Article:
By way of comparison, it is possible to calculate the number of possible events in the universe, even if full of organic soup (The Universal Probability Bound). A universe full of organic soup could contain 10^80 molecules, multiplied by 15 billion years approximates to 10^18 seconds, multiplied by for instance the frequency of gamma rays 10^20 equals 10^118 posible events. What can be seen therefore is that the number permutations on one average length protein exceeds the possible events in the universe and could not have happened by chance.

Well, it didn't happen by chance, no scientist claims that. It happened by evolution and natural selection. This is simple stuff... come on, guys.

The origin of man intrigues all of us. The Sunday Times for the 20th August 1995 reported: ‘The scientists themselves are confused. A series of recent discoveries has forced them to tear up simplistic charts on which they blithely draw linkages from Apes to Man. The classic family tree delineating man’s ascent from apes, familiar to us from school, has given way to the concept of genetic islands. The bridgework between them is anyone’s guess.’

Is a news article dating from over a decade ago really the most reliable source they could find on current evolutionary theory? Is it even relevant at all? You creationists might insist on clinging onto your 2000-year-old, unalterable ideas, but us scientists have this little concept we call "progress".

In the 19th century Darwin wrote about evolution. 140 years on, scientific advances have undermined his ideas. If our present knowledge of genetics, information science and so on had been around then, his theory would not have got off the ground. Each fossil shows separate Creation. In other words nothing changes from one kind to another. For example, there is no halfway stage between the reptile and the bird.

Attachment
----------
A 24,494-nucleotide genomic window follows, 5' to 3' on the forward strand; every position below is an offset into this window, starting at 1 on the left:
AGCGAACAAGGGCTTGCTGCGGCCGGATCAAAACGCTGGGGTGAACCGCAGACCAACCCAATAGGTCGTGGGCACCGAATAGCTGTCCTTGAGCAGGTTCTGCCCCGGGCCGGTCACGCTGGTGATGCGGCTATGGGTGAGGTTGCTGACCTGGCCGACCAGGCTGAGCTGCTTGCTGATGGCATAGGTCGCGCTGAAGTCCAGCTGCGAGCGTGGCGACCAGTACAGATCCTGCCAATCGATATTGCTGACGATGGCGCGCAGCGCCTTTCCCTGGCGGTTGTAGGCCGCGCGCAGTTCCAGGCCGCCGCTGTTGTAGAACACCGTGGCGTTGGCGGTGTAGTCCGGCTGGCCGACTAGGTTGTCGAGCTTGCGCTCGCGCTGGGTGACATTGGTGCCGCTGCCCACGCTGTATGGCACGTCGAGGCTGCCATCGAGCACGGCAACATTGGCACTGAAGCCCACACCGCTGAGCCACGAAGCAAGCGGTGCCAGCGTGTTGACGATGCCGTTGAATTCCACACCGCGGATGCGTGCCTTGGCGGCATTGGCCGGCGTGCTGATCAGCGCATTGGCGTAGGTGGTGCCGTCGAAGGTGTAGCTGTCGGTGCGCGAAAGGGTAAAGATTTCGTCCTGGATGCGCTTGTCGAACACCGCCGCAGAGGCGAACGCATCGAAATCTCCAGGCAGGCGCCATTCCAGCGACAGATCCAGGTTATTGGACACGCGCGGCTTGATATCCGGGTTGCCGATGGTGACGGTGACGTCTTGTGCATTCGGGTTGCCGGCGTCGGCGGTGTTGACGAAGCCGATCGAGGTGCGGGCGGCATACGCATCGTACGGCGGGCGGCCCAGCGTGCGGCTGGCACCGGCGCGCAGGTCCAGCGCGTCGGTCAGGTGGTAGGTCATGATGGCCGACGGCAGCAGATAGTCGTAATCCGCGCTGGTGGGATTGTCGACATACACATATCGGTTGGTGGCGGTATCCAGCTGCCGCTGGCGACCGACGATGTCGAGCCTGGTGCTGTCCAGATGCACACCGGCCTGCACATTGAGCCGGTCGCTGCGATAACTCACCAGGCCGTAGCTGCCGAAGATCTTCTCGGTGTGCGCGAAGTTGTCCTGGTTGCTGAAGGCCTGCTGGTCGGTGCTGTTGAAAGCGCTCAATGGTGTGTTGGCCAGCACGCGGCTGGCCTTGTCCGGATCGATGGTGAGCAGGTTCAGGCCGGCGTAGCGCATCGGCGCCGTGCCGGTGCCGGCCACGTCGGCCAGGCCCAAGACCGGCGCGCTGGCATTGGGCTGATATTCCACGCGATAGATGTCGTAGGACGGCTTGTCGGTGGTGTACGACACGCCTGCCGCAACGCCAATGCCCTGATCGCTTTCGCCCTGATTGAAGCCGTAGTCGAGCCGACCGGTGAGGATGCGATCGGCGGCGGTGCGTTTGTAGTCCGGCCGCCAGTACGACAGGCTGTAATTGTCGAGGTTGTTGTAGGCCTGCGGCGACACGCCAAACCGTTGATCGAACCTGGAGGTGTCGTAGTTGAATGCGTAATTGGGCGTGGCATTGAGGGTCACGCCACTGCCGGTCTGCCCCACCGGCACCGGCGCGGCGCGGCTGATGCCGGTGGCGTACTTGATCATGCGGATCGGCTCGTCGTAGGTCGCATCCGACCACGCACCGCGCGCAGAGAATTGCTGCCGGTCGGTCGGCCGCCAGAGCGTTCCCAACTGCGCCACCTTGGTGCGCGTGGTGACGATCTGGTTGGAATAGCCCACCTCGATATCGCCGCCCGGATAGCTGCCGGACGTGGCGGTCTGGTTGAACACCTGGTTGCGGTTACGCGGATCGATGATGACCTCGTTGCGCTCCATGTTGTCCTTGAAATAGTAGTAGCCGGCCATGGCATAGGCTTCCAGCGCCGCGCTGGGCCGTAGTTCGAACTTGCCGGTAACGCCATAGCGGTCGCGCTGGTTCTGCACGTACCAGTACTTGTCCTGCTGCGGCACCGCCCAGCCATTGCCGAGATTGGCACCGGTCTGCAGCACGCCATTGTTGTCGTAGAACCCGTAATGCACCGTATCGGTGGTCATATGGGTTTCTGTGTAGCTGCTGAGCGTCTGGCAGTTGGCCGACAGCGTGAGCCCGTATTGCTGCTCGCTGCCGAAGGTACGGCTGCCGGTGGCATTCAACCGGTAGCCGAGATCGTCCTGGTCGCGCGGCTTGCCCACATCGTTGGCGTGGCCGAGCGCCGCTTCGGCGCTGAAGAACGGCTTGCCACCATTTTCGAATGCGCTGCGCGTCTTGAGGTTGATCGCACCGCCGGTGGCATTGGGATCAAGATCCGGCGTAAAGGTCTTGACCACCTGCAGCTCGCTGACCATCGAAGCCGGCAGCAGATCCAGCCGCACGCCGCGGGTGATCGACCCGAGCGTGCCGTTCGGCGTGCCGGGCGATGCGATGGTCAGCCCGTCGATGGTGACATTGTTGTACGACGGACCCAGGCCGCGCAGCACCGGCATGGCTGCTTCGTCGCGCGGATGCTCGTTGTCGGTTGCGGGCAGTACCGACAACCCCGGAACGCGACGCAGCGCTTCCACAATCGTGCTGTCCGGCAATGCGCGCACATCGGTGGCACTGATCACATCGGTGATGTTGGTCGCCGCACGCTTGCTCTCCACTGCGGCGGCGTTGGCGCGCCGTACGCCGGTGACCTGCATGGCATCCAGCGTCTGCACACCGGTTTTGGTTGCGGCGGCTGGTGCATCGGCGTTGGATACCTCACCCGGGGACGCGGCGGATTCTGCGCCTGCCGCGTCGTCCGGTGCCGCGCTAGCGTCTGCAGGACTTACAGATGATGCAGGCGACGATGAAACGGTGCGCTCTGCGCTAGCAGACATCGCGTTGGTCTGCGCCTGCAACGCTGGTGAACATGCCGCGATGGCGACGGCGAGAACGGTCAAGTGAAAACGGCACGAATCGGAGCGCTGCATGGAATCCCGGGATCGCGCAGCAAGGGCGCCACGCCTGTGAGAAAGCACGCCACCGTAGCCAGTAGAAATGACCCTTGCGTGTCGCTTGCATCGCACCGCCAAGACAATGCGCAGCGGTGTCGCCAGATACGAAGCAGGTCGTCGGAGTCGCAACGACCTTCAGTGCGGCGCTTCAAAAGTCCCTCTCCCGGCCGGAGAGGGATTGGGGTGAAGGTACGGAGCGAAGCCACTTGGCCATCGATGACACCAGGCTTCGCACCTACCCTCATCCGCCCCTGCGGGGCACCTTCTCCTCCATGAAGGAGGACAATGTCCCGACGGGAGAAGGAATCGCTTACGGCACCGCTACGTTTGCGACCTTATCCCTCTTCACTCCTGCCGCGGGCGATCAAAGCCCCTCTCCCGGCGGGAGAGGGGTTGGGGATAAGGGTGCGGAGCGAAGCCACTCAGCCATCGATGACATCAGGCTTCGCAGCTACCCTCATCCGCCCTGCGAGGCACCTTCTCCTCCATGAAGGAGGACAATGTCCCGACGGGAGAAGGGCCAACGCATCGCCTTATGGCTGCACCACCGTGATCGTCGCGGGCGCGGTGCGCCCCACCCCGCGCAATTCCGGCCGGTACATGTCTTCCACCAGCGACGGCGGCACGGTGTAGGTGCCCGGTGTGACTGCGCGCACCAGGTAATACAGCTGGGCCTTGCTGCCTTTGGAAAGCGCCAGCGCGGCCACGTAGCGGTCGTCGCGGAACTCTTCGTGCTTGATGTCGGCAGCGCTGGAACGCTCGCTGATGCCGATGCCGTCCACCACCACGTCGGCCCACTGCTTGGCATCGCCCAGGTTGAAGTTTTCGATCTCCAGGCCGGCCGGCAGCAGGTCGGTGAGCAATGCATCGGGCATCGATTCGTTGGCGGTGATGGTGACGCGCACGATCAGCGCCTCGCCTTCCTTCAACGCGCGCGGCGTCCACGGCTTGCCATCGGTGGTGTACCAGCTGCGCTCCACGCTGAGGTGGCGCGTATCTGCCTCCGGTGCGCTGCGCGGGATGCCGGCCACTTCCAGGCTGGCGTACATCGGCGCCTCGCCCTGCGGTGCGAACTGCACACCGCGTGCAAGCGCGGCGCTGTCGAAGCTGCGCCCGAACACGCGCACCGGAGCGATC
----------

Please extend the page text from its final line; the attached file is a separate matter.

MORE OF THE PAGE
Apart from archaeopteryx, only the most famous fossil ever discovered, which has the skeletal structure of a lizard with a long, bony tail, but bird-like forearms modified for flight, complete with avian feathers that are still visible in the fossil. Plus hundreds of other transitional forms. Plus the fact that modern genetics is not only compatible with Darwin's theory, but actually makes no sense at all without it... Must try harder, creationbrits!


Elsewhere on the website, things start getting really stupid:

Adam needed a wife. Put the character for ‘two’ with the character for ‘persons’ and we have the word ‘beginning’. The word for ‘covet’, meaning to want something a lot, is especially interesting. It is made of the Chinese character for ‘woman’ and two ‘trees’. Eve ate the forbidden fruit and by disobeying God missed the reward of the second tree. Two trees figure in Eve’s and Adams downfall.

The ancient Chinese knew about this history. We find the story of Noah in the Chinese character for ‘boat’. One part means ‘vessel’ another part means ‘eight’ and the final part means ‘mouth’ or ‘person’. Noah and his family numbered eight people on the boat which survived the great Flood.

The word Create: dust + life or motion + mouth or person = speak + walk = create.

The one thing that gives me hope is that, in my experience of living in both the UK and North America, Brits are a lot less willing to suffer bullshit like this than those across the pond, and religion is far less prominent in day-to-day life. So I really can't see the creationists gaining too much ground there. Let's hope that my faith in the UK isn't misplaced.

Wednesday, September 10, 2008

Monday, September 8, 2008

Dissent from Darwin III: Project Steve